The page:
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Creating a Circuit Training Routine

Creating a Circuit Training Routine

Often people send me workouts that they created for my opinion. This week an email prompted me to write about many of the varieties of workouts that you can create using a circuit program.

Often people like to use the circuit workout as a form to quickly get through a workout routine yet still workout effectively. Here are some examples of a few of the varieties of the routines you can develop:

The Bodyweight Full-body Routine

I like to alternate an upper body and a lower body exercise into a challenging non-stop routine then follow it up with a moderate form of cardio exercise.

Warm-up / stretch
Pull-ups - max reps
Squats - 20-30 reps
Pushups - max reps 1 minute
Lunges - 10/leg
Sit-ups - max reps 1 minute
Lower back extensions - 1 minute
Repeat above 3-4 times

This workout will require no weights and will work the push and pull muscles of the upper body, the front and back of the torso, as well as the legs.

The Weights / Machine Full-body Workout

Similarly to the above workout, you can use barbells, dumbbells, kettlebells, and weight machines to complete this routine:

Warm-up / Stretch
Pullups or Pulldowns - 10-15 reps
Bench Press - 10-15 reps
Leg Press - 10-15 reps
Rest with crunches - 30-50 reps
Dumbbell Mix - in one movement - squats, bicep curls, military press, tricep extensions 10-15 reps
Woodchopper Squats - 10-15
Bent over rows - 10-15 / arm
One Arm Snatch lifts - 10-15/arm
Push press - 10-15 reps

This workout requires a gym or a variety of weight systems to use to complete, but will work the push / pull muscles of the upper-body, the legs, as well as the kinetic links of full-body movements.

The Classic Push / Pull Workout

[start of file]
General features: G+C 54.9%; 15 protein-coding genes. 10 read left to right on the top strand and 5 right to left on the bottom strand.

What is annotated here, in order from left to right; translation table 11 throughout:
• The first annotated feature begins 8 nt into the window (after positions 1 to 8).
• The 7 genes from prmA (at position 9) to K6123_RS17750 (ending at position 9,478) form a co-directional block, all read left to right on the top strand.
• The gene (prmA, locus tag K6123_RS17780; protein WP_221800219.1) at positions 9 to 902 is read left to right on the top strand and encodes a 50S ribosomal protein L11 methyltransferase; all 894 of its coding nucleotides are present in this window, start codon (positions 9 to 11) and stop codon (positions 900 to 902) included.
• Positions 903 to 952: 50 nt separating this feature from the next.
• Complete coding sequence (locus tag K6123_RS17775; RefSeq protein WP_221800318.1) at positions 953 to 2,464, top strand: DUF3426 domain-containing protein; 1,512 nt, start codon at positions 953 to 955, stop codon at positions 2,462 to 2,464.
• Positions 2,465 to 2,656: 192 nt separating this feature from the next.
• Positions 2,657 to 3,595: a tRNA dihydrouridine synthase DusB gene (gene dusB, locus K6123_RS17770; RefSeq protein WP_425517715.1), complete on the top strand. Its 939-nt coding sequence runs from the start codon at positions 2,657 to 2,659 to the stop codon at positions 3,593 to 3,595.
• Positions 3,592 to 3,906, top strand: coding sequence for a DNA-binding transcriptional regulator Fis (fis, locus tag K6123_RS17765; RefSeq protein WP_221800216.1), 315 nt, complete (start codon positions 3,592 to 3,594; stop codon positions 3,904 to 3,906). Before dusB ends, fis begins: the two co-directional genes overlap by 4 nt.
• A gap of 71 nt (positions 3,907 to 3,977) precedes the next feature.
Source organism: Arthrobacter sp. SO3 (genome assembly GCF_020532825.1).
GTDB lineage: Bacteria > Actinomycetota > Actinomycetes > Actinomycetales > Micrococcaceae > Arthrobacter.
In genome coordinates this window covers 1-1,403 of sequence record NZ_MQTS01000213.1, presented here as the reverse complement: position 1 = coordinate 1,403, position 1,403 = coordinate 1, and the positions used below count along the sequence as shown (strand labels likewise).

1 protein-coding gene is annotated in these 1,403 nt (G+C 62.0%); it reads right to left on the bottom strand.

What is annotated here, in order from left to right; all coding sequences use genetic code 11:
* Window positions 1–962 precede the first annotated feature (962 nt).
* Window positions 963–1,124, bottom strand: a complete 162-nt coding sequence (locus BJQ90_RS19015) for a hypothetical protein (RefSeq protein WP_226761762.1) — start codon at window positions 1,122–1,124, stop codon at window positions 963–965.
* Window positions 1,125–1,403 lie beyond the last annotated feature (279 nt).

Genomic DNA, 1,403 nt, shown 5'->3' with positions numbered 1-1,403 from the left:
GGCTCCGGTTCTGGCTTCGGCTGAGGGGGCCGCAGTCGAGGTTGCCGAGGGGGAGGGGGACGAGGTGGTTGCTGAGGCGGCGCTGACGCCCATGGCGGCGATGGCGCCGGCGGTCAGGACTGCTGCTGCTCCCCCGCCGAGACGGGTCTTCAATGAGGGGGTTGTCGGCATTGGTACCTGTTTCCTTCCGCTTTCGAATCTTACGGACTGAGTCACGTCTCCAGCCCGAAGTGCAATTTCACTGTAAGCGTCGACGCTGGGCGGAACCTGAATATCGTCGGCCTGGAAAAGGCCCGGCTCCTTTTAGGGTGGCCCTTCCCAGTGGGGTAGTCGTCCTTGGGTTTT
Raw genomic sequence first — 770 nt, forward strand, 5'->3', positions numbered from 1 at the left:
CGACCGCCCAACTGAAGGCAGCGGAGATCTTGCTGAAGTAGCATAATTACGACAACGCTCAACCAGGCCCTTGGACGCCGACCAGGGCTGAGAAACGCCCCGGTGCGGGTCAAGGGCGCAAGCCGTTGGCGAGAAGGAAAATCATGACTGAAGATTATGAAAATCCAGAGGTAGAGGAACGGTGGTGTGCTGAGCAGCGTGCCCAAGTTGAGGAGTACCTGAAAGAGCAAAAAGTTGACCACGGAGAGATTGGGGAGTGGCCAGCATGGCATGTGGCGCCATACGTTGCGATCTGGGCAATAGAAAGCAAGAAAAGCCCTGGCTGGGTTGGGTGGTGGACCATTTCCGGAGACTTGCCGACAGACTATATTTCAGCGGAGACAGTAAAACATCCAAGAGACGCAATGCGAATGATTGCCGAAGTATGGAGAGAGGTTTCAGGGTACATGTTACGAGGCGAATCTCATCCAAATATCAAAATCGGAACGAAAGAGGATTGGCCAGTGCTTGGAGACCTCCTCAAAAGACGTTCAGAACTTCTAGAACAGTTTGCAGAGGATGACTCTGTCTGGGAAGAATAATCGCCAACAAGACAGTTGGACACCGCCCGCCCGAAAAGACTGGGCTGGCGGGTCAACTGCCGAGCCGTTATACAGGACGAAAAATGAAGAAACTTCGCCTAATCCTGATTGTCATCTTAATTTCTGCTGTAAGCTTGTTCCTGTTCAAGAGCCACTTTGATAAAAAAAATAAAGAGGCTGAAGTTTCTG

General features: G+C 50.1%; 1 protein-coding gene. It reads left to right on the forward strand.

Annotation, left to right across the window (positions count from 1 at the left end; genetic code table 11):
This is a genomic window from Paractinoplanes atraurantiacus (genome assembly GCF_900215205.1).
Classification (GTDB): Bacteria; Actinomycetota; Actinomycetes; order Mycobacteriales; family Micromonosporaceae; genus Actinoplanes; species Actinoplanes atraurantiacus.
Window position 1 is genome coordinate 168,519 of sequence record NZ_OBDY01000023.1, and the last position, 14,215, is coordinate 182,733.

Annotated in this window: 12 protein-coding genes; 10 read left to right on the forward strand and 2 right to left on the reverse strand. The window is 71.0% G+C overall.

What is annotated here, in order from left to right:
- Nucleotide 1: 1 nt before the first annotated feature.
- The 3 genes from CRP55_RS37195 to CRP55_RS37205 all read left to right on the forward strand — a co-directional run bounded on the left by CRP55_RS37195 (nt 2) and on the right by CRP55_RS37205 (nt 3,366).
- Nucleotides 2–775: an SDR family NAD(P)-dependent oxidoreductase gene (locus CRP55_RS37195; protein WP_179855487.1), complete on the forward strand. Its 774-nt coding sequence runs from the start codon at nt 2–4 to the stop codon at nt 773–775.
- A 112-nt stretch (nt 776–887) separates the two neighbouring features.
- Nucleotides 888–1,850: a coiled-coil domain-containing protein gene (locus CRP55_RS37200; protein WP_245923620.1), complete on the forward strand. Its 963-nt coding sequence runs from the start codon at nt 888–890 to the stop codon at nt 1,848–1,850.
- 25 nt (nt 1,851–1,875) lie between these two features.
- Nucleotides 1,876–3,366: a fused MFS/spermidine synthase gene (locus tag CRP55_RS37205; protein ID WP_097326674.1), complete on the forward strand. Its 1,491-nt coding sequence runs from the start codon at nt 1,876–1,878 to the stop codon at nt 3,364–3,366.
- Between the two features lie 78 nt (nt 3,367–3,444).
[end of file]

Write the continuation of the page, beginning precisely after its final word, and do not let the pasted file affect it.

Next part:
This workout is for the quick upper body routine if you like to split your routines into upper body and lower body workouts on alternating days:

Warm-up / Stretch
Pullups - 50% max reps
Bench Press - 50% bodyweight - max reps
Bicep Curls - 10-20 reps
Pushups - 50% max reps
Abs of choice - 50 reps
Bent over rows - 10-20 reps
Dips - 10-20 reps
Pull-downs - 10,10,10 (wide, regular, reverse grip)
Reverse flies - 10-20
Pushups - max reps
Abs of choice - 50 reps
Repeat as many times as needed

These are just a few of the many ways you can mix in a variety of exercises to produce an effective routine that will quickly help you reach the results you are seeking. Once again, the circuit is designed so you do not have to rest during the workout, BUT you actually rest muscle groups while working opposing muscle groups.

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Stew Smith is a former Navy SEAL and fitness author certified as a Strength and Conditioning Specialist (CSCS) with the National Strength and Conditioning Association. If you are interested in starting a workout program to create a healthy lifestyle - check out the Military.com Fitness eBook store and the Stew Smith article archive at Military.com. To contact Stew with your comments and questions, e-mail him at stew@stewsmith.com.

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Workouts General Fitness Weight Training Pushups and Pullups Stew Smith
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